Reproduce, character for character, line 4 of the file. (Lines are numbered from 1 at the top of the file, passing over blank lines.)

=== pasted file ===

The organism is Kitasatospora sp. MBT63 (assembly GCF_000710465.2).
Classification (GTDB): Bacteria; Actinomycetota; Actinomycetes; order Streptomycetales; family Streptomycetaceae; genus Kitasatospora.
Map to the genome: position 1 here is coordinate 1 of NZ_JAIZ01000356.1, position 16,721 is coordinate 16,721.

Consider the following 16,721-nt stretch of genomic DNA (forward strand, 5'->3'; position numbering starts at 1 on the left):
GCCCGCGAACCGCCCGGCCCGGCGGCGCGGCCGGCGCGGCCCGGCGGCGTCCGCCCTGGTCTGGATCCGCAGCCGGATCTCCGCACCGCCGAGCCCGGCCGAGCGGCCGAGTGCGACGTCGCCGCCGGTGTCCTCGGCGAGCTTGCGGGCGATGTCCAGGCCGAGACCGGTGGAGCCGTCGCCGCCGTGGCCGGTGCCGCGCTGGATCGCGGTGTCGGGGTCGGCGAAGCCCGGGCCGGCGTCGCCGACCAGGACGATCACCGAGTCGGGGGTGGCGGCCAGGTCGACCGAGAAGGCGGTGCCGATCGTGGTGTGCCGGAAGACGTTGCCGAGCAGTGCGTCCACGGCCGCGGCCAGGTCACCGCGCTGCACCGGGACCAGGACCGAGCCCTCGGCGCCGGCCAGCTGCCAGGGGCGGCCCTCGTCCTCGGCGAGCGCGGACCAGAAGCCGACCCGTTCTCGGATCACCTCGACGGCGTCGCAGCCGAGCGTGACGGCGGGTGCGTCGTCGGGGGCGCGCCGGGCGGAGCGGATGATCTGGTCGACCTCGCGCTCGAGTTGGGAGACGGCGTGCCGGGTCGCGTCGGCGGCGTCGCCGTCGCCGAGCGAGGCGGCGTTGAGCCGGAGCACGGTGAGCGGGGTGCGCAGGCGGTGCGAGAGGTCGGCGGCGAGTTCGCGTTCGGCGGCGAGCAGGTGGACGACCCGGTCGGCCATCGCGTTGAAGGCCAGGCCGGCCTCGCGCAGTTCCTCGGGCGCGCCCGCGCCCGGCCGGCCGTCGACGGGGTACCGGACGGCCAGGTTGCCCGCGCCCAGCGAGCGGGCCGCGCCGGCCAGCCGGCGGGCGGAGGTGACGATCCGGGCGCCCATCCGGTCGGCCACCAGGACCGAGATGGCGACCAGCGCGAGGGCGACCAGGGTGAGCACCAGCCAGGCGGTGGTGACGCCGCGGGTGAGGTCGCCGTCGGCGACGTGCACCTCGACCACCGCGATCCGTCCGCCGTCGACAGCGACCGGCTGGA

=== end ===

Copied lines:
Consider the following 16,721-nt stretch of genomic DNA (forward strand, 5'->3'; position numbering starts at 1 on the left):